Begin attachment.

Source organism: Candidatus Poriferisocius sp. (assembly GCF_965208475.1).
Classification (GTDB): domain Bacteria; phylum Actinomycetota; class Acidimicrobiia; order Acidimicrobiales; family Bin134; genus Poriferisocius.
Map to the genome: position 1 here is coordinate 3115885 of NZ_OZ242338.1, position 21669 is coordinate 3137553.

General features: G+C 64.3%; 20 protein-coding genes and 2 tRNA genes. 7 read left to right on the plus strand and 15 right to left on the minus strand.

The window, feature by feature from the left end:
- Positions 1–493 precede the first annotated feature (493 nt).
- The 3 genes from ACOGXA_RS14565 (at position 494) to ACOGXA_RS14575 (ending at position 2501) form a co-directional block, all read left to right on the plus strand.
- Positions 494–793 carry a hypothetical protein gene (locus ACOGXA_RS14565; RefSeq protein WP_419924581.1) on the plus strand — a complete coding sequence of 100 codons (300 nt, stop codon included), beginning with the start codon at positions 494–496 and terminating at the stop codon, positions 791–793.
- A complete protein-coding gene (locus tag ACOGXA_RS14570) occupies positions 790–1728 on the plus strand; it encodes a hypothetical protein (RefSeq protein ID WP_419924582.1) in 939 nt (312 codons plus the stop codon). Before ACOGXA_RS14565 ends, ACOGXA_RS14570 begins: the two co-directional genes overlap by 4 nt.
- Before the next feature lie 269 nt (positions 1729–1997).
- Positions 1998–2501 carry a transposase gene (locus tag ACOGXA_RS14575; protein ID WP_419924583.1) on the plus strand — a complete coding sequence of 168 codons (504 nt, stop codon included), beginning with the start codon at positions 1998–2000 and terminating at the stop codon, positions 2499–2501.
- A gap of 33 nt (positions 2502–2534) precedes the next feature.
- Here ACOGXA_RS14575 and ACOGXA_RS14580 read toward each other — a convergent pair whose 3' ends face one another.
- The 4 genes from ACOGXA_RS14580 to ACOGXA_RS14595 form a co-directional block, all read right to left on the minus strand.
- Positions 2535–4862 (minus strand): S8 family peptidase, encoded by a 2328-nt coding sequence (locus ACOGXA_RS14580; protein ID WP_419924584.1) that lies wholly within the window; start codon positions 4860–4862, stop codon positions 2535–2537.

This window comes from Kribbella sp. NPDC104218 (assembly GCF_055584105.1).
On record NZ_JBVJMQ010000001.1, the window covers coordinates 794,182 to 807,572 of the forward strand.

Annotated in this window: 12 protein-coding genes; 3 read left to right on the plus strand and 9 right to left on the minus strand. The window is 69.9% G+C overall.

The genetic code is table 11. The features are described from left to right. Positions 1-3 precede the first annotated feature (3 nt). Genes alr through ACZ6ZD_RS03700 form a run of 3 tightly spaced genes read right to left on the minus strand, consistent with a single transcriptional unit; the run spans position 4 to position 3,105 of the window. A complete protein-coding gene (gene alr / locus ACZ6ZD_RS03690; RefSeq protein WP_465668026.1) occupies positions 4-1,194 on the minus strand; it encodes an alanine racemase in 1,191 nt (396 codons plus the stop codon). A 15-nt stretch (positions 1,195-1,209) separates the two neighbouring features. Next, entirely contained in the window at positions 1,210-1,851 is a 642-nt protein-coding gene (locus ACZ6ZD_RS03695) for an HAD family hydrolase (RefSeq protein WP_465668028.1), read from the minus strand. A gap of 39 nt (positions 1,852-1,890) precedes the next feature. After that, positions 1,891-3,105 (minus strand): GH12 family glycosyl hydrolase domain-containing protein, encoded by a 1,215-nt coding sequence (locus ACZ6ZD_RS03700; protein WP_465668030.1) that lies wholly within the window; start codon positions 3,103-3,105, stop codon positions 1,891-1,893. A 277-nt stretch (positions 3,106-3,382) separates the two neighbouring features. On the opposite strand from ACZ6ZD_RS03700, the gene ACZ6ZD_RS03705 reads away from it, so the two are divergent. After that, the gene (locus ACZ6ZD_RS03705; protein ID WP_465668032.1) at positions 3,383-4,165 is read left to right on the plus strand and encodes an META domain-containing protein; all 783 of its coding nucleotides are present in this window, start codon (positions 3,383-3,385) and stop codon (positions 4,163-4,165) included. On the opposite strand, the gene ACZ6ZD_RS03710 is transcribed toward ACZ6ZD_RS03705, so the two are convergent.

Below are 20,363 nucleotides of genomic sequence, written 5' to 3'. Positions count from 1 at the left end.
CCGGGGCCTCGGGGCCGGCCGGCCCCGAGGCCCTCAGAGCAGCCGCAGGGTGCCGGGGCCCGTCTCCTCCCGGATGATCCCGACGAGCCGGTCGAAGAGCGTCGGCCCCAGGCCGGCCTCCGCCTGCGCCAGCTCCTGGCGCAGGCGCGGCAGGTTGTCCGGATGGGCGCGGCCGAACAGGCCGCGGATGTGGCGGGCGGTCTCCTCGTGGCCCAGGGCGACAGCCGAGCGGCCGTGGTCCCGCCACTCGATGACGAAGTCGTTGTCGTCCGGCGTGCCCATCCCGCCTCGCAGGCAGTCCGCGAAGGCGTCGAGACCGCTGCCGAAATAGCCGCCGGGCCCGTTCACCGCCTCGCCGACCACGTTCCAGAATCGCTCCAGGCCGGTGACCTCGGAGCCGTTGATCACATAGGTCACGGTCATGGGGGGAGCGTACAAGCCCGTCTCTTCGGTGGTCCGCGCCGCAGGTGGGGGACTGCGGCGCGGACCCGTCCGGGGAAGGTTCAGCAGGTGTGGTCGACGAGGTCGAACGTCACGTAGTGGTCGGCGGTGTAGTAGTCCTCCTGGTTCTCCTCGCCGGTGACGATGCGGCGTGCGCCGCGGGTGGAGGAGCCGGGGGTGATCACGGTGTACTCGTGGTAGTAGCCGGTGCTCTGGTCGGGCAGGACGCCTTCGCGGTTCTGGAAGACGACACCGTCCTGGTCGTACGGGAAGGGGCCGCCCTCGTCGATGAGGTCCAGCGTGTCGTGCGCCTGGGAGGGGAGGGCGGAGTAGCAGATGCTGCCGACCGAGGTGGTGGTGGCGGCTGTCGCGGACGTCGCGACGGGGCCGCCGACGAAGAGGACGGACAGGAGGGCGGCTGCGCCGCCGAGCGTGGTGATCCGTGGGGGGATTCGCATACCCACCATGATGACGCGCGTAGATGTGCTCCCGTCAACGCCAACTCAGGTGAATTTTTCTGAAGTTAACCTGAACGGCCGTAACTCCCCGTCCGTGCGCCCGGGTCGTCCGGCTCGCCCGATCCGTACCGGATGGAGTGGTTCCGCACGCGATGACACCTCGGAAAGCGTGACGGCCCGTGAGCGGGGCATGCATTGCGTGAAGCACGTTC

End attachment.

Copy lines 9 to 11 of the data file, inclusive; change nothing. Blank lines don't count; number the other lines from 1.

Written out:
- A complete protein-coding gene (locus tag ACOGXA_RS14570) occupies positions 790–1728 on the plus strand; it encodes a hypothetical protein (RefSeq protein ID WP_419924582.1) in 939 nt (312 codons plus the stop codon). Before ACOGXA_RS14565 ends, ACOGXA_RS14570 begins: the two co-directional genes overlap by 4 nt.
- Before the next feature lie 269 nt (positions 1729–1997).
- Positions 1998–2501 carry a transposase gene (locus tag ACOGXA_RS14575; protein ID WP_419924583.1) on the plus strand — a complete coding sequence of 168 codons (504 nt, stop codon included), beginning with the start codon at positions 1998–2000 and terminating at the stop codon, positions 2499–2501.